- Written by Chris Heinonen and Adrian Wittenberg
- Published on 04 May 2009
- Pioneer BDP-09FD Elite Blu-ray Player - Benchmark
- Page 2: Design of the Pioneer BDP-09FD Elite Blu-ray Player
- Page 3: Setup of the Pioneer BDP-09FD Elite Blu-ray Player
- Page 4: Music Performance of the Pioneer BDP-09FD Elite Blu-ray Player
- Page 5: Movie Performance of the Pioneer BDP-09FD Elite Blu-ray Player
- Page 6: Video Performance and Benchmark for the Pioneer BDP-09FD Elite Blu-ray Player
- Page 7: Audio Performance (On the Bench) for the Pioneer BDP-09FD Elite Blu-ray Player
- Page 8: Conclusions About the Pioneer BDP-09FD Elite Blu-ray Player
- All Pages
(Check out the video tour of the player's features at the bottom of this page.)
If I hadnâ€™t known how well built the Pioneer was going to be, my first clue would have been when the UPS driver had to use the hand truck and elevator to deliver it to my condo instead of just carrying it up the stairs as they will do with most deliveries I get. Opening the box, the Pioneer was packed decently in a couple of Styrofoam cutouts and it was in perfect shape, though I had expected that they might pack it in something a bit more secure and reusable, as that type of packing tends to break down or break into pieces after a few uses.
Also contained in the box was a remote (identical in layout to the other Pioneer BluRay players, but with metal construction instead of plastic and glow-in-the-dark buttons), manual, Ethernet cable, BNC to RCA adapters for the component video jacks, and standard RCA audio and video cables. Unfortunately, Pioneer still doesnâ€™t see fit to include an HDMI cable inside the box of their Blu-ray players, but includes a standard composite video cable that will almost certainly never be used by someone purchasing this player. The remote, which has a design that I am not a fan of, was designed so if you have other Pioneer components (Plasma display or Receiver), the remote layout will be familiar and you can use it easily, but if you donâ€™t have these other components, then the layout is just not that well designed. Anyone that is buying this player will almost certainly have a universal remote solution I would imagine though.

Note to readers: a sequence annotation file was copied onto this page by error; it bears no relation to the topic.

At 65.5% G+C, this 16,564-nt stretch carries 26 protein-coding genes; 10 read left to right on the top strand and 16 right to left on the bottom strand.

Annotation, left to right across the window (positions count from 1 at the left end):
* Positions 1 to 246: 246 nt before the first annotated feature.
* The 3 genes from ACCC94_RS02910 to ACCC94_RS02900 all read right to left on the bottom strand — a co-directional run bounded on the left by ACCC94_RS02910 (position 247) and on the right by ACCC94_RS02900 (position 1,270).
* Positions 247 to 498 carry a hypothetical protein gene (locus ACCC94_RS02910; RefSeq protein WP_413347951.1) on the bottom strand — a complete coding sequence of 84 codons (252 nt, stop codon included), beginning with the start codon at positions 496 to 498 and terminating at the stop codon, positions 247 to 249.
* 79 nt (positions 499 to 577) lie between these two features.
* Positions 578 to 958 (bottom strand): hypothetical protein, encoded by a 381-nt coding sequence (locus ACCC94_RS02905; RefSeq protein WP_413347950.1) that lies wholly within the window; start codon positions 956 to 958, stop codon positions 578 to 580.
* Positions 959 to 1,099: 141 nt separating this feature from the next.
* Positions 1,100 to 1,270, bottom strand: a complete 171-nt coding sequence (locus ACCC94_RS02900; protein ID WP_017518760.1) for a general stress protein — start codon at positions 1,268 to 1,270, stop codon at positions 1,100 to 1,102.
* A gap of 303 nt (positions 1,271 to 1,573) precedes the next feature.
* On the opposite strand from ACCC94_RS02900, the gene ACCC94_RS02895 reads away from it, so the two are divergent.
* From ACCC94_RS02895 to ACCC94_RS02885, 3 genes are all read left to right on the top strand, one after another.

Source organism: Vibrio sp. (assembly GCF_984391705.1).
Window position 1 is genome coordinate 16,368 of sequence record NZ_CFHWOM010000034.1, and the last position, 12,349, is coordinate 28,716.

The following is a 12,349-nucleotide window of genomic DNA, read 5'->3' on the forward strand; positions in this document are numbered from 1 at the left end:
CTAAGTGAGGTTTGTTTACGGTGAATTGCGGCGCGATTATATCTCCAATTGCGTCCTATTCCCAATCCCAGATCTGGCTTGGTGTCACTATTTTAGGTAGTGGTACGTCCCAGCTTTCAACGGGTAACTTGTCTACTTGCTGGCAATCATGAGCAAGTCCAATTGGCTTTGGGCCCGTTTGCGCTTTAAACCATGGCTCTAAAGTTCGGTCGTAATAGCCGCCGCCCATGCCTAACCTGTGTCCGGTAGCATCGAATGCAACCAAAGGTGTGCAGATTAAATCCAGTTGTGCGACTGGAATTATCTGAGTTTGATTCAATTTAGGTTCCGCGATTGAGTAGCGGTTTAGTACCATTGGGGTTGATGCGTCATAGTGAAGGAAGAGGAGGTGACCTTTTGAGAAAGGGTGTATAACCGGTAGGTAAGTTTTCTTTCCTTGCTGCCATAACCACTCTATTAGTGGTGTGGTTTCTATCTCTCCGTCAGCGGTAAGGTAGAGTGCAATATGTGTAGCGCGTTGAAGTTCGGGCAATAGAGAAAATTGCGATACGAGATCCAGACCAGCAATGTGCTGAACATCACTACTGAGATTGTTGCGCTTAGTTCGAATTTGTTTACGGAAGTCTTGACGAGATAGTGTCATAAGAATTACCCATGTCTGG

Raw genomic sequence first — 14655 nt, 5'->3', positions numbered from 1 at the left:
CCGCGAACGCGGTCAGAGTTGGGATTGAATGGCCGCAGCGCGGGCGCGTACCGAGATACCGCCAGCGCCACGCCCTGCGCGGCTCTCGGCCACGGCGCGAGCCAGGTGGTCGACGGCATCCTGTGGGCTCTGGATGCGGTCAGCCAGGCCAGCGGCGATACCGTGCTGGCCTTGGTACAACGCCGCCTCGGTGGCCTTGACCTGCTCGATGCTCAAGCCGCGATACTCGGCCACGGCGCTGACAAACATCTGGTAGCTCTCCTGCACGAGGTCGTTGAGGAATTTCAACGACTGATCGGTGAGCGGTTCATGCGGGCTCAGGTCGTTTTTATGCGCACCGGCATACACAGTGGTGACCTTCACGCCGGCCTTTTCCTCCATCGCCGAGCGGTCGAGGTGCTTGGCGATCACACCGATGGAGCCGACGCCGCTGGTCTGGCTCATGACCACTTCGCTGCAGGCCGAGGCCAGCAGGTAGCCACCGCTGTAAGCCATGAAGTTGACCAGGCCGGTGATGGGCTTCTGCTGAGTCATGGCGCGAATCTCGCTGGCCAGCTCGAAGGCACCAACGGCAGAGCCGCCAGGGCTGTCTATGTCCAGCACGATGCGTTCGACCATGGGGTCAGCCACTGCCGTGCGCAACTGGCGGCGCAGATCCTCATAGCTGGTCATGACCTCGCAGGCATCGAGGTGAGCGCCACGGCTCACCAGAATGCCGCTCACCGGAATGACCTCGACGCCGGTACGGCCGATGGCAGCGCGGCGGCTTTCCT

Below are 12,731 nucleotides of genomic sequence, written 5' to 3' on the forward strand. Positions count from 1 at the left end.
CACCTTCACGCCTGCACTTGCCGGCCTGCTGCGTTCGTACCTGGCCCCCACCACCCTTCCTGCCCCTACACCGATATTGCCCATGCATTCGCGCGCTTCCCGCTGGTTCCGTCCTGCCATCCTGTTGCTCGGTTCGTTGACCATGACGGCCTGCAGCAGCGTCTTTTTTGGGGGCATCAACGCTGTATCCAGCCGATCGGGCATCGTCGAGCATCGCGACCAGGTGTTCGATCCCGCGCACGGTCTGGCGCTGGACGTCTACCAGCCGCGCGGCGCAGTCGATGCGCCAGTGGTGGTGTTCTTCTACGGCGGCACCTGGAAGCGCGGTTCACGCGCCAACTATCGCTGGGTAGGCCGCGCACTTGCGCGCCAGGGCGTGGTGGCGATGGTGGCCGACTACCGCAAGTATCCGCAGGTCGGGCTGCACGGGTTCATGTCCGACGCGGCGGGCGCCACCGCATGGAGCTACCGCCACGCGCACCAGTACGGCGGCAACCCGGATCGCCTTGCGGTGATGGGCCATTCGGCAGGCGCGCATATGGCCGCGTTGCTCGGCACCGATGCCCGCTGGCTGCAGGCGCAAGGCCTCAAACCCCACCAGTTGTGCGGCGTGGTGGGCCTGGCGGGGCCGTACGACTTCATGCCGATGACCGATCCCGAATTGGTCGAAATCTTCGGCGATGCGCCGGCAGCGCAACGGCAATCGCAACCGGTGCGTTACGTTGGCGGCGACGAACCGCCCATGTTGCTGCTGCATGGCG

The Pioneer BDP-09FD is constructed unlike any other BluRay player, or other AV component, that I have had the opportunity to use. Weighing over 30 lbs, the BDP-09FD is constructed with gold plated outputs, a solid steel base plate, internal crossbar supports, and separate power supplies for the audio and video sections of the player. The player also features a Blu-ray recorder drive mechanism, which has stricter tolerances than the standard Blu-ray drive mechanism, and a very attractive glossy finish that made getting a photograph without my reflection for this review a challenge, but didnâ€™t distract when it was in my AV rack.
The back panel of the Pioneer features a full complement of outputs, notably including dual HDMI outputs, allowing you to run one to your display and one to a receiver/processor, or one to a projector and one to another display or your receiver/processor. I hooked them up in the display/receiver setup to make sure that nothing would cause any loss of quality in the video section, while still allowing me to send all the audio over HDMI.